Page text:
Comedian Gilbert Gottfried died Tuesday from Recurrent Ventricular Tachycardia, which was caused due to a rare genetic condition called, Myotonic Dystrophy type II – resulting in muscle degeneration. The news of the 67-year-old’s death was posted on his Twitter account by his family.
What is Myotonic Dystrophy type II?
Myotonic dystrophy (DM) is a rare disorder that causes muscular dystrophy affecting muscles and many other organs in the body. The word “myotonic” is the adjectival form of the word “myotonia,” which means an inability to relax muscles at will.
There are two sections in which DM is divided – Type 1 and Type 2.
Type 1 DM is also known as Steinert disease, which occurs when a gene on chromosome 19 called DMPK contains an abnormally expanded section located close to the regulation region of another gene, SIX5.
Type 2 DM, which was recognized in 1994, is a milder version of DM1. This is caused by an abnormally expanded section in a gene on chromosome 3 called ZNF9.
Those suffering from this condition often have prolonged muscle contractions and are not able to relax certain muscles after use.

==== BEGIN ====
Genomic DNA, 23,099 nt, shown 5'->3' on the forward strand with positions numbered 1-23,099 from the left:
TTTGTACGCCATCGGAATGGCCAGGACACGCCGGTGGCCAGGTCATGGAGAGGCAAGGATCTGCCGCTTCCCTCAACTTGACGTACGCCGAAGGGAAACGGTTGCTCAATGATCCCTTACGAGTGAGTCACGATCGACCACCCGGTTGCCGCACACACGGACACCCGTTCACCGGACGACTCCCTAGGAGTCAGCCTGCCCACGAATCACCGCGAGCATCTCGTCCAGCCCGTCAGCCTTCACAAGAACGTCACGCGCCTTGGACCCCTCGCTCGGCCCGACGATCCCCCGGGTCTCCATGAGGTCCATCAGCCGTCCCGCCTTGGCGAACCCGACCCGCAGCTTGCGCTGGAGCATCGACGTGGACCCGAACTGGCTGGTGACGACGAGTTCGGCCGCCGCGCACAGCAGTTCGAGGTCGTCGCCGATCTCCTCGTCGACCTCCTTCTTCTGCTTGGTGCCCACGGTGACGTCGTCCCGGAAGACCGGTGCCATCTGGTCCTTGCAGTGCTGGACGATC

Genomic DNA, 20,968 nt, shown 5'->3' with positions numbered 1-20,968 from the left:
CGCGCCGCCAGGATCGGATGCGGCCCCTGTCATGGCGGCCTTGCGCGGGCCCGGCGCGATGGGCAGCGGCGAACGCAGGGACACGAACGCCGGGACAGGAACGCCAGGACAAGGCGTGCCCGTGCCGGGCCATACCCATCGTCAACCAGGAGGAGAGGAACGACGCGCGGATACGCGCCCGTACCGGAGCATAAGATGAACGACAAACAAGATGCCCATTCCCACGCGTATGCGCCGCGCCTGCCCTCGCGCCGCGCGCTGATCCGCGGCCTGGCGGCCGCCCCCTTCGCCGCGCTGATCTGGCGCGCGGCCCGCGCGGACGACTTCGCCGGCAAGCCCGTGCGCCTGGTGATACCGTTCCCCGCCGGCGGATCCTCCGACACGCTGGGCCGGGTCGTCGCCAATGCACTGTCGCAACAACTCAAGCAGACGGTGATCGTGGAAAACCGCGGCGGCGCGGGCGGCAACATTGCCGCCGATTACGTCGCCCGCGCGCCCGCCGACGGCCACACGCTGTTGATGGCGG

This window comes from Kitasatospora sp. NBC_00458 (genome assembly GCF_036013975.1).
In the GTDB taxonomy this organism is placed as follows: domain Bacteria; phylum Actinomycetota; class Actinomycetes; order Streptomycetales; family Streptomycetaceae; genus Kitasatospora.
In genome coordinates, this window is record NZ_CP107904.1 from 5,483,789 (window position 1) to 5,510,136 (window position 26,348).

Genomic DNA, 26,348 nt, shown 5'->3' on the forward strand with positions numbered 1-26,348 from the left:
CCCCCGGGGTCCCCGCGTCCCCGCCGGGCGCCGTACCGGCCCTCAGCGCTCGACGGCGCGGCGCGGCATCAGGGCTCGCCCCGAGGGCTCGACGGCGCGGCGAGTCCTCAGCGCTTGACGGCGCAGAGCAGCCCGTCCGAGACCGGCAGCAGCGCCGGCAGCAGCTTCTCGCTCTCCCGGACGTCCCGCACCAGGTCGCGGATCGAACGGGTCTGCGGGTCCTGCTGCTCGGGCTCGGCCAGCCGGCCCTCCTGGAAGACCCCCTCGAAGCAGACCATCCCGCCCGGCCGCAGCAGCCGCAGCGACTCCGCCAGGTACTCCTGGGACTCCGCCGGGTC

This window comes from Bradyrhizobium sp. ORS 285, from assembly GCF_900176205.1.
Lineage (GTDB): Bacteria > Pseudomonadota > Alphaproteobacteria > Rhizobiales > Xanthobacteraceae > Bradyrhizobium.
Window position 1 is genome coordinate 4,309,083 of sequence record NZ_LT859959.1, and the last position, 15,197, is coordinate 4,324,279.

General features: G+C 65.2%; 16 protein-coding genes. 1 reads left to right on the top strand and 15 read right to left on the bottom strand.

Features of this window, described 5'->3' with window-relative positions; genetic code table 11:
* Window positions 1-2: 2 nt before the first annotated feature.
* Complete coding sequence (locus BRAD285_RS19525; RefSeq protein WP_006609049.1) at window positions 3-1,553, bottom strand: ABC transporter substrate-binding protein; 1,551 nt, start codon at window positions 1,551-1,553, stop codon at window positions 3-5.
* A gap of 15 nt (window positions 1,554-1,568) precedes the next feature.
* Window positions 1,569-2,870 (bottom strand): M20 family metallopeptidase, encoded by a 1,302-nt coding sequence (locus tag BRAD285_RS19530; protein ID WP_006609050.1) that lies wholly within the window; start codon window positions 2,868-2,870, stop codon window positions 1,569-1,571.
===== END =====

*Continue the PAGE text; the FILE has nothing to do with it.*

Anyone suffering from this start developing signs and symptoms in their twenties or thirties. Muscles in the neck, fingers, elbows, and hips are typically affected; facial and ankle muscles are less commonly involved, according to National Institutes of Health (NIH), agency of the United States government.
The severity of myotonic dystrophy type 2 varies widely among affected people. The condition is inherited in an autosomal dominant pattern. It is caused by mutations in the CNBP (Cellular nucleic acid-binding protein) gene.
There can be several reasons that can cause Myotonic Dystrophy type II. One of which is mutations in the CNBP gene, which leads to type 2. However, the exact function of this gene is unknown.
Those who suffer from type 2 of the condition have a short piece of DNA abnormally repeated many times. This causes the formation of an unstable area of the gene.
The mutated gene creates an altered version of messenger RNA (mRNA), which is a copy of the gene that is normally used for protein production. The mutated gene later forms clumps inside the cell that interferes with the production of many proteins. This prevents cells in muscles and other tissues from functioning normally.
Currently, there is no treatment available to stop or slow the progression of myotonic dystrophy type 2.
However, a recent study found that regular cycling can improve mobility in patients with myotonic dystrophy.
“Exercise really is medicine – we just need to get the message out. Myotonic dystrophy is a progressive condition that will impair your mobility and can put you in a wheelchair. There is no cure for it and only regular exercise helps you achieve better function,” Mark Tarnopolsky, professor, departments of pediatrics and medicine, McMaster University in Canada.